In recent years, professional softball player Laura Lappin has been forced to discuss how her lesbianism factors into her gameplaywhich is to say, it doesn’t.
“[Being gay] was always talked about in a pretty negative way, I would say,” Lappin told ESPN. “I never really heard a lot of parents talking about it, but with teammates there were comments made, and I think that contributed to prolonging my ability to come to terms with my sexuality and be open about it. Hearing people talk about gay people or lesbians in a negative connotation was something that was pretty regular throughout high school and even in college.”
“Looking back, I think it was more of just the stereotype that all softball players are lesbians had something to do with it,” she added. “I think a lot of people either felt the need to defend their sexuality or to figure out other people’s sexuality.”
That stigma has been reinforced by pop culture. Films, television shows, and stand-up comics have made countless jokes about gay softball players over the years, and most of them are truly tired by now. Shows like Sex and the City, Curb Your Enthusiasm, and Family Guy all poked fun at lesbians in softball-themed episodes.
There’s no right way to make a “lesbian softball” joke, but some attempts are better than others. Recently on Late Night With Seth Meyers, the segment “Jokes Seth Can’t Tell” had host Meyers starting out with the set-up: “A Catholic school in Michigan recently fired their lesbian softball coach.” Out lesbian writer Jenny Hagel delivered the punchline: “I got news for that schoolyou replaced her with a lesbian softball coach.”
The joke was not in the joke itself, but in the fact that Meyers, a straight white man, can’t tell that joke, but Hagel, as a lesbian, can.
In a memorable 2017 episode of Fresh Off The Boat, the local lesbian bar hosts a softball team; the moment also serves as the opportunity for one of the sitcom’s characters, Nicole (Luna Blaise), to come out to her father (Ray Wise). The show, created by out lesbian Nahnatchka Khan, doesn’t fall into tropes for easy laughs, nor does it do anything but champion the queer women at the centerincluding the teenage girl who is loved for who she is.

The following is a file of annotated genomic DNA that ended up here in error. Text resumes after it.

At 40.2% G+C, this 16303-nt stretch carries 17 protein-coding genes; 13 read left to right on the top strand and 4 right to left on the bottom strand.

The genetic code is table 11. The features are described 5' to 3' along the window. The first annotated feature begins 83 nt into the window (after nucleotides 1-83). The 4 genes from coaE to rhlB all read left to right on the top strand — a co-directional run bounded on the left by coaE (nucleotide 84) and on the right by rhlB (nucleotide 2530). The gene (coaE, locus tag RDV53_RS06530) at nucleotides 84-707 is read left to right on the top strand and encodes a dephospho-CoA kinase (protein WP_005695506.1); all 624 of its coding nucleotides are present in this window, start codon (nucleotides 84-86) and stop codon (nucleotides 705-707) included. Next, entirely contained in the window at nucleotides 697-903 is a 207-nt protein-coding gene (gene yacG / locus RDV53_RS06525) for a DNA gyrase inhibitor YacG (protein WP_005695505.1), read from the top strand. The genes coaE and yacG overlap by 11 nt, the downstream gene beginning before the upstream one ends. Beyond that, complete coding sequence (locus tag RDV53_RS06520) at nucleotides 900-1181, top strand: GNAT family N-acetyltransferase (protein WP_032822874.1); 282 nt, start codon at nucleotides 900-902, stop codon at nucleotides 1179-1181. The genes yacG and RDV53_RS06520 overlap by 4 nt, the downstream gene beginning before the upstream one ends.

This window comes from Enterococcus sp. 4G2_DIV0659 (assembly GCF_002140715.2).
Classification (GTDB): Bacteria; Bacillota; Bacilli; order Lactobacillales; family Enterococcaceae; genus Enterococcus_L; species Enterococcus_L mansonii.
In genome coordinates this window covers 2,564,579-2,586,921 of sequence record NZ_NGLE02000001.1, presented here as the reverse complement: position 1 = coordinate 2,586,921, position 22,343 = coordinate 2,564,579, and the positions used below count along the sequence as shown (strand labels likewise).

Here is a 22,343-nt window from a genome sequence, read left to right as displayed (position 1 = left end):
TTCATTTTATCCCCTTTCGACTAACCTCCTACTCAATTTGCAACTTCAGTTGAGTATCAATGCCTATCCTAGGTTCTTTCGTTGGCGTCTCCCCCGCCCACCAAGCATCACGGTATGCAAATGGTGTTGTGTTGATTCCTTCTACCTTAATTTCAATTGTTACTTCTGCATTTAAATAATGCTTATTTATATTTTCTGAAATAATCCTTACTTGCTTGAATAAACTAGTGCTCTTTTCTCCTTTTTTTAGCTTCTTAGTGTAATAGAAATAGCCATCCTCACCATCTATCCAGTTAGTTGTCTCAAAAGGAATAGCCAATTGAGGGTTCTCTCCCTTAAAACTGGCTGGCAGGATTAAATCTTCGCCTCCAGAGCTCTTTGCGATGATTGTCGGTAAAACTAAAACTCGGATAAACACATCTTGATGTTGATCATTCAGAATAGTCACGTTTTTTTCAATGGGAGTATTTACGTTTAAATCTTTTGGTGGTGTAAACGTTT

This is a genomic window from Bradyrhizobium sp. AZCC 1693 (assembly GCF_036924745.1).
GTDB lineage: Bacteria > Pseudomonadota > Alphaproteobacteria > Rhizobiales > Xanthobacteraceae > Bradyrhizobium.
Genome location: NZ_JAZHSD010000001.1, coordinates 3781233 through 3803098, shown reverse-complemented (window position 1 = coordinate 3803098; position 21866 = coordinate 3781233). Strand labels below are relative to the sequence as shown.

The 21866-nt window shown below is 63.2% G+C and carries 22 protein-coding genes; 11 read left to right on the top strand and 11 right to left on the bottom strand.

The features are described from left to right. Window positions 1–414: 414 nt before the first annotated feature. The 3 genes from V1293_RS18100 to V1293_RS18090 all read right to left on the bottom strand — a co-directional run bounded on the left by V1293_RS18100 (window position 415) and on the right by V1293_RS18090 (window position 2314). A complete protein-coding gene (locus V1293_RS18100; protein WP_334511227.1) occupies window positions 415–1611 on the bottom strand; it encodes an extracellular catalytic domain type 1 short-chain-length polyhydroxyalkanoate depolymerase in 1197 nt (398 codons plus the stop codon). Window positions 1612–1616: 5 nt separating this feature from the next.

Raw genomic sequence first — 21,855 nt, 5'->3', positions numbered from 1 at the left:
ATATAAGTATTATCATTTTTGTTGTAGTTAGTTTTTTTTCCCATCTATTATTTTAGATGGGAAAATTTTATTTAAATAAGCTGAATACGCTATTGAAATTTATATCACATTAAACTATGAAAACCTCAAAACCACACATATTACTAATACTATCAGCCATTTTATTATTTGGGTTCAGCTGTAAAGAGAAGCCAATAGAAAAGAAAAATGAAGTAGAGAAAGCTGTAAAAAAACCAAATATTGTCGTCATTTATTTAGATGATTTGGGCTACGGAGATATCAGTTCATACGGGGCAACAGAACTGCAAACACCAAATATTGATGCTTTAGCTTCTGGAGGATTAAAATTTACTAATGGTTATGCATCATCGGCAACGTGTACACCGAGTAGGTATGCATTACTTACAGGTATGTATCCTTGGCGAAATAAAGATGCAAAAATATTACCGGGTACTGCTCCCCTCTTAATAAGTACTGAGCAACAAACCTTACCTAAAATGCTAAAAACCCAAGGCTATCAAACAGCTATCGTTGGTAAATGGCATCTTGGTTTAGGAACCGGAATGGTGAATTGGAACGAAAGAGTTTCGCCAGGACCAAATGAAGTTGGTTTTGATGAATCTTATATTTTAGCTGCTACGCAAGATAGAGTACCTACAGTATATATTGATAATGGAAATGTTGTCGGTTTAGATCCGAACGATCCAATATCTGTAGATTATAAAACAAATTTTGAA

In fact, the show illustrates how hurtful stereotypes can be. Nicole’s father makes a joke about “playing for their team” that upsets his daughter; he insinuates that it’s OK for his daughter to play softball, so long as she isn’t a lesbian (wink wink). He apologizes for when he realizes it was offensive, explaining he doesn’t share the sentiment the joke ultimately expressed.
As far as I can tell, Michelle Wolf is not a lesbian, and I don’t think she was making a softball lesbian joke about Sarah Huckabee Sanders. That would be too lazy, and also insinuating being a lesbian was a bad thing. Instead, it appears that the pervasiveness of softball sometimes equalling “lesbian” in popular culture has created a limited view of both lesbians and softball for some people looking to be outraged by the woman comic chosen to host the White House Correspondents Dinner.
“I was talking about her personality, and I think it says a lot about our society that you would immediately think I was talking about her looks rather than her personality,” Wolf told NPR this morning. “Because I think if it was a man, you wouldn’t have jumped to those conclusions. If I was talking about a man you would’ve been like, ‘She’s talking about his abilities,’ but because I was talking about a woman you’re like, ‘She’s talking about her looks.'”
Thus, if you assumed that Wolf called Sanders a “fat lesbian,” it maybe says more about you than it does the comedian who made a softball joke.